Your boiler is integral to the smooth running of your home, providing hot water on demand and central heating when you need it. It’s often not until it stops working properly that you give a second thought to its health.
CORROSION WITHIN THE SYSTEM
We all think of water as pretty innocuous stuff, but when the wrong conditions come together as they can inside a central heating system, corrosion can occur rapidly. The process of corrosion is a chemical reaction and is likely to occur when a metal surface is in contact with water. As with most chemical reactions, heating the water accelerates the process, making your central heating the perfect place for corrosion to thrive if it hasn’t been properly prepared and protected.
INDICATIONS OF BUILD UP OF SLUDGE WITHIN THE SYSTEM
Boiler noises which gradually get worse over time
Pin holes developing in radiators
Radiators having a cold area at the bottom
Wearing of pumps and valves
BLOCKED PLATE HEAT EXCHANGERS
Plate heat exchangers in combi boilers are classed as secondary heat exchangers. Plate heat exchangers are a major cause of problems in combi boilers and since most combi boilers use them it’s important to know how they work and the how to protect them.
In central heating mode, the boilers heats the water in the main heat exchanger and then pumps it around the central heating circuit, When a hot water tap is turned on the boiler operates a diverter valve and the boiler switches into hot water mode. In hot water mode the diverter valve in the boiler diverts the heating water from the radiator pipework, sending it instead through the plate heat exchanger. There are two sections in the plate heat exchanger, one for central heating water and one for hot water. The two lots of water don’t mix but the waterways are tightly interleaved, separated by a series of plates. As the hot water travels through the plate heat exchanger it picks up heat from the central heating section of the plate and therefore straight to the hot taps. The main issue with the plate heat exchangers is that the plates are fitted as close together as possible and they can get easily blocked and this can happen in 2 ways.
Limescale is not really a issue within the heating section of the plate heat exchanger, This only becomes a issue if your plate heat exchanger has a split inside which is noticeable as your boiler pressure constantly raises. The hot water is basically fresh water being heated up which if your in a hard water area its very important to fit a limescale inhibitor.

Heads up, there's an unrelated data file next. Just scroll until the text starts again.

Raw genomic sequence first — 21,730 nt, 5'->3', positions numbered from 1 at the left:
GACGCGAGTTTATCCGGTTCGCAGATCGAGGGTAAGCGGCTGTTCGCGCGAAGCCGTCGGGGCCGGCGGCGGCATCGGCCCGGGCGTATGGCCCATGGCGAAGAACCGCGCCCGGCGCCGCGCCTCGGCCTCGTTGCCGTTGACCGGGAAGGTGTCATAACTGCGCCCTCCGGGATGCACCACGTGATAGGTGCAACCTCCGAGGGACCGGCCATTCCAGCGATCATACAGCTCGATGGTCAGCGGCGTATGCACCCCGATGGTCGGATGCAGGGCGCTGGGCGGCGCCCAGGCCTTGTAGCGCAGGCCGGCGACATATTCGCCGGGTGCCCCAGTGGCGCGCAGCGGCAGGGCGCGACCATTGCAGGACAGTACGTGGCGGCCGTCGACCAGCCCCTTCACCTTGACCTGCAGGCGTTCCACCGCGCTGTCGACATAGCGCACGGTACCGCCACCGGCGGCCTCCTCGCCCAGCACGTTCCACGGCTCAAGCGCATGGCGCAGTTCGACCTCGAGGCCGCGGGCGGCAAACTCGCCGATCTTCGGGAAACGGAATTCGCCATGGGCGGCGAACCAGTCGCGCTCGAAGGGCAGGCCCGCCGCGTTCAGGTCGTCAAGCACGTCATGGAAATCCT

Signs of a block hot water section is slow water flow at hot taps (cold water should flow fine) and in turn makes the hot water become very hot, its important to mention that sometimes the limescale coats the inside of the plate heat exchanger therefore the hot water is likely to come out cool as it wont be able to pick up enough heat
The most common way for the plate heat exchanger to block up is for the heating section to be blocked with black oxide sludge and debris.
Combination boiler manufacturers are very clear in that they insist that any existing heating system must be cleaned prior to installing a new boiler. The recommendation from most boiler manufacturers is to chemically flush and install Magnetic filters, Personally a powerflush if done correctly can be very beneficial to the heating system and energy bills (this will be covered on a future post) If your system is known to be contaminated with sludge and debris then this option is a must as chemically cleaning and installing a filter just wont do the job, it can be expensive especially if you have a big system but still cheaper than constant maintenance on your new boiler and the potential of voiding your warranty with the manufactures.
Worcester Bosch is our preferred Magnetic filter https://www.worcester-bosch.co.uk/professional/support/troubleshooting/videos/system-filters
Sentinel is our preferred chemical cleaners https://www.boilerfixltd.co.uk/product/sentinel-x100-inhibitor/
Guides on how to power flush https://www.sentinelprotects.com/uk/support/guides/how-to-powerflush-central-heating-system